The Innovating Large Courses Initiative (ILCI) is focused on supporting academic units to create sustainable change for learning in large courses at CU Boulder. The initiative aims to improve student success in these courses through team-based efforts and cross-campus collaboration. At the center of the initiative is the department-based Course Team that will collaboratively work to identify and address the particular issues associated with student success in their respective course(s). Teams will work together for three years to identify, plan, and adopt course design practices and implement effective teaching strategies that support student learning. During our first year of the initiative, teams worked both individually and collaboratively to determine their strengths and aspirations to improve student success. Additionally, with the assistance of ODA, the teams identified that sense of belonging was one of the main barriers to student success. The EBIO (led by Warren Sconniers), ATOC (led by Katja Friedrich), and CSCI (led by Sreesha Nath) teams and Kevin Hemer from ODA, created student surveys to gather data on students’ sense of belonging, self-efficacy, academic obstacles, and the three elements related to Community of Inquiry model (i.e., social presence, teaching presence, and cognitive presence) during the semester. The three years of the initiative will include the following phases:

Phase I (AY 22-23)-Planning
Phase II (AY 23-24)-Implementation
Phase III (AY 24-25)-Evaluation and Sustainability

During the AY 23-24, we will focus on assessing the implemented changes and evaluating how these changes match the intended outcomes, for both individual teams’ objectives and alignment with the ILCI objectives. 

Initiative Goals

  1. Collaboratively interrogate the factors that impact student success in high enrollment courses.
  2. Learn from others’ experiences, and from selected resources, course design and student-centered teaching strategies that can be implemented to promote learning for all students in large courses.
  3. Adopt equity-minded practices for course and assessment design.
  4. Implement, document, and embed changes to courses so that the changes become part of the course and program structure and culture. 
  5. Investigate potential solutions involving instructional technologies.
  6. Share knowledge gained from the course team projects with the campus community.

A coalition of partners from across campus will support course teams in each step of the process, from initial questions through implementation, assessment, and sustainability planning throughout the three year project period.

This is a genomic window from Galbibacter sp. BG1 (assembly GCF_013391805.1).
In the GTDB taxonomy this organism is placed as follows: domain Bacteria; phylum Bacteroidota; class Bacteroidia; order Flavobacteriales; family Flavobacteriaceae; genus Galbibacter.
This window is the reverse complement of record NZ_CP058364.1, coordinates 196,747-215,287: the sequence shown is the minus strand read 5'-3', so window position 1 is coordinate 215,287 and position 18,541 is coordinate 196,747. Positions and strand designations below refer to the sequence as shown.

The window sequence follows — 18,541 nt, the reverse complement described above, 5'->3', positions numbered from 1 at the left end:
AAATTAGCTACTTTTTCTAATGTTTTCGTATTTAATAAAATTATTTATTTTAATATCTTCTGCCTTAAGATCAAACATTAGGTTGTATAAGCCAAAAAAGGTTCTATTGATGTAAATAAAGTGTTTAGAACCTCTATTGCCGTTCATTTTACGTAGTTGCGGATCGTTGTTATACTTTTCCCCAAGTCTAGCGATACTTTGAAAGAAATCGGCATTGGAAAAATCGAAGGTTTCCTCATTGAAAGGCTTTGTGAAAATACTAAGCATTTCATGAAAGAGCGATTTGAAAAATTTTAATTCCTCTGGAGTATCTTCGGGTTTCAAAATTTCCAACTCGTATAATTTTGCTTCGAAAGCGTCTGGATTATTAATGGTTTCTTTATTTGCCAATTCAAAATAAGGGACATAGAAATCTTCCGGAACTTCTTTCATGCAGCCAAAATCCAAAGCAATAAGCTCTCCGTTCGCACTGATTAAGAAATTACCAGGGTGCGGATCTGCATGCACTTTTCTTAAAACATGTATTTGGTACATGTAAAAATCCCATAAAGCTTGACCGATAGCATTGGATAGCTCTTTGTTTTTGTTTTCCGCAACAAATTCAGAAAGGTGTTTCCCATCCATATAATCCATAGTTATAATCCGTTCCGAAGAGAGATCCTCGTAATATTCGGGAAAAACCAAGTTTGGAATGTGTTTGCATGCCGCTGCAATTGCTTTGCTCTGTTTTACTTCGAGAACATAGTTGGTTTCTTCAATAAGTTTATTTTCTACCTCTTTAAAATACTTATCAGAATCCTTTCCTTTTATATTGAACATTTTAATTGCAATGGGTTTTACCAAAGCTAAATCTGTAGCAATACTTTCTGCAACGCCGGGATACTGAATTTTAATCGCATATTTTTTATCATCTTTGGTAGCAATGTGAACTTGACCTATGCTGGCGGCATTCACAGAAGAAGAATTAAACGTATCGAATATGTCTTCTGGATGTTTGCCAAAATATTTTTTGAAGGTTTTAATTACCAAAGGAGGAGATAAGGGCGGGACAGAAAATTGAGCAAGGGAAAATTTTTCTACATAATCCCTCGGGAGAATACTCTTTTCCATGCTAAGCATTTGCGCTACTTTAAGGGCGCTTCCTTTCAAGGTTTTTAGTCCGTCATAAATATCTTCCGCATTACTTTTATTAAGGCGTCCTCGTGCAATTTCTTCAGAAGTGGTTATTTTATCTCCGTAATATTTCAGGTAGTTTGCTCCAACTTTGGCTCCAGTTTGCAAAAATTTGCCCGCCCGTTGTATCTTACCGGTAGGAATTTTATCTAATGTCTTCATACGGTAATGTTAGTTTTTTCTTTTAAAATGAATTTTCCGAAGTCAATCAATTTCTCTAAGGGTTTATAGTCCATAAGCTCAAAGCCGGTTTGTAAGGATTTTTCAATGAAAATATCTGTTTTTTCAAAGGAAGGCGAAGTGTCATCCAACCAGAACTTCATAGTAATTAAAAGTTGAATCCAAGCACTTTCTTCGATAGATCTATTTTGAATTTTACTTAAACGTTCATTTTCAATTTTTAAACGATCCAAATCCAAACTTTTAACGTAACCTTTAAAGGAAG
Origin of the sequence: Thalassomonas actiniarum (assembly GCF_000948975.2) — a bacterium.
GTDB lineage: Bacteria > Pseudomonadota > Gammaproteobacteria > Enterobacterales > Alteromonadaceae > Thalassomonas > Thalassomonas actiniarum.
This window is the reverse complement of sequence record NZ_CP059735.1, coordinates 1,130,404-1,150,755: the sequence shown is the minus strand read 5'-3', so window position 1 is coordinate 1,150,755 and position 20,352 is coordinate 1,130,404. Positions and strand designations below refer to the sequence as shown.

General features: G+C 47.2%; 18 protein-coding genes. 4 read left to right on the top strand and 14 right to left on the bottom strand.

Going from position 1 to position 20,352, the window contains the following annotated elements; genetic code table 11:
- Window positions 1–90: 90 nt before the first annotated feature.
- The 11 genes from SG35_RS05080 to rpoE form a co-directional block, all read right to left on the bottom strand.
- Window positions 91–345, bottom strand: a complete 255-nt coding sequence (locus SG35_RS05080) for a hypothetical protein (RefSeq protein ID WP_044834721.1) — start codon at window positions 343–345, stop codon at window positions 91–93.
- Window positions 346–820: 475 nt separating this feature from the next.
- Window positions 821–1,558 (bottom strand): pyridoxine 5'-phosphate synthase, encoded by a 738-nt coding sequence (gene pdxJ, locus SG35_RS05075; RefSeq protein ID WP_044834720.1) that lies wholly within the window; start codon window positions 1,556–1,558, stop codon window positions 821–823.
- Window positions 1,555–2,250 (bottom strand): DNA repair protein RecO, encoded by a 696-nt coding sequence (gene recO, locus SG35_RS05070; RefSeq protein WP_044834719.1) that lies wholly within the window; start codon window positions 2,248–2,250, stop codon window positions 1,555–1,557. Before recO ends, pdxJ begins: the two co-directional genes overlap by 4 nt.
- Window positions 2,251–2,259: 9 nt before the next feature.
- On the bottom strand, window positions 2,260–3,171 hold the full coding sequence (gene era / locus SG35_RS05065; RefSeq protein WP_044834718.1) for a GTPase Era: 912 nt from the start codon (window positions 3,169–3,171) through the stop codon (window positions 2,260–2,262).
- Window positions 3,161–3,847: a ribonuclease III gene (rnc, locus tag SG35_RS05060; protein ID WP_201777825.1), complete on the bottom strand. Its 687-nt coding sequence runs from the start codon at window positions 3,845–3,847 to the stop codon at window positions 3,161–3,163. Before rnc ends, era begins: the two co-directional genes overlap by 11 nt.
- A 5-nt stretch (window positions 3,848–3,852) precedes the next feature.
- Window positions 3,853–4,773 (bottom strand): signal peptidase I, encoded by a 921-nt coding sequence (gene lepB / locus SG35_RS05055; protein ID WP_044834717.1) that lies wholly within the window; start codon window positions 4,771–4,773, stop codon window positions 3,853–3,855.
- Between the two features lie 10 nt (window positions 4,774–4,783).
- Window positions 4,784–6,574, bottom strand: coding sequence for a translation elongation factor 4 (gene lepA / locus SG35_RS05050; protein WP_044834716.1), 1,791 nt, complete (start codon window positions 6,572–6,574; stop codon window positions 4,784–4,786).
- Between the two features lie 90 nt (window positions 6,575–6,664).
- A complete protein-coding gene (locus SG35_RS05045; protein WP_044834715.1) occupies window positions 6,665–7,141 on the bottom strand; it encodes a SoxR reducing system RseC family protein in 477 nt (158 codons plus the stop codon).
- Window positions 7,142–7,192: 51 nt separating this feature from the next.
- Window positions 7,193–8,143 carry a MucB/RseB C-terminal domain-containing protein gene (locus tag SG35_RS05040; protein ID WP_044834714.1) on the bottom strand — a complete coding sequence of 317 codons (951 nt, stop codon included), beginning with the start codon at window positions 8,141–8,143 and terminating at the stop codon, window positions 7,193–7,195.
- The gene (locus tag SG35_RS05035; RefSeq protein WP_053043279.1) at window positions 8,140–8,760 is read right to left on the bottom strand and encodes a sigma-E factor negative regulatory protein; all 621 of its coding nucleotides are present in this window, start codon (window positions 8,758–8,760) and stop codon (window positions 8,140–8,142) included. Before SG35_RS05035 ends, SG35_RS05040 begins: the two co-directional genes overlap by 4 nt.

To support the work, each Course Team will receive $10,000 per year for three years.

Four course teams were funded for the Fall 2022 cohort.

EBIO 1210/1220 General Biology 1 & 2 (@1000-1500 students across 4-5 sections)

Goal: Improve student learning with active learning, engagement, and data-driven changes using literature supported educational frameworks (NGSS, STeLLA)/Lens of Expectancy-Value Theory (EVT)

Team: Warren Sconniers, Andrew Martin, Terry Bilinski, Caitlin Kelly, Abbey Paulson, Micaela Seaver

ATOC 1050 Weather and the Atmosphere (@1400 students across 4 sections)

Goal: Create a common curriculum for all sessions and consistency in instruction; improve active participation and creating learning community; improve equity among all students

Team: Katja Friedrich, Derek Brown, Elizabeth Cassano, Andrew Winter, Carl Hager

CSCI 1300 Introduction to Computer Science (@980/across 5 sections) 

Goal: Increase engagement in both lectures and recitations to (1) reduce the DFW rate for all students; (2) increase the retention of students (focused on URM, female, and non-binary); (3) encourage motivation in students to successfully complete the course; and (4) prepare students for better performance in future CS courses and subsequently their degree.

Team: Sreesha Nath, Supriya Naidu, Rajshree Sreshtha

*Please note the above information may be missing team members.

The large lecture course can be an efficient way to reach a large number of students, but there are widely known challenges to creating a meaningful experience for students and faculty alike. How do we engage students in their own learning when they are among hundreds in a lecture hall? How do we spark curiosity, critical thinking, and deep learning? Are there ways to create connections in a large classroom that support student success? 

The Innovating Large Courses Initiative (ILCI) is a new program focused on supporting academic units to create sustainable change for learning in large courses at CU Boulder. The initiative aims to improve student success in these courses through team-based efforts and cross-campus collaboration.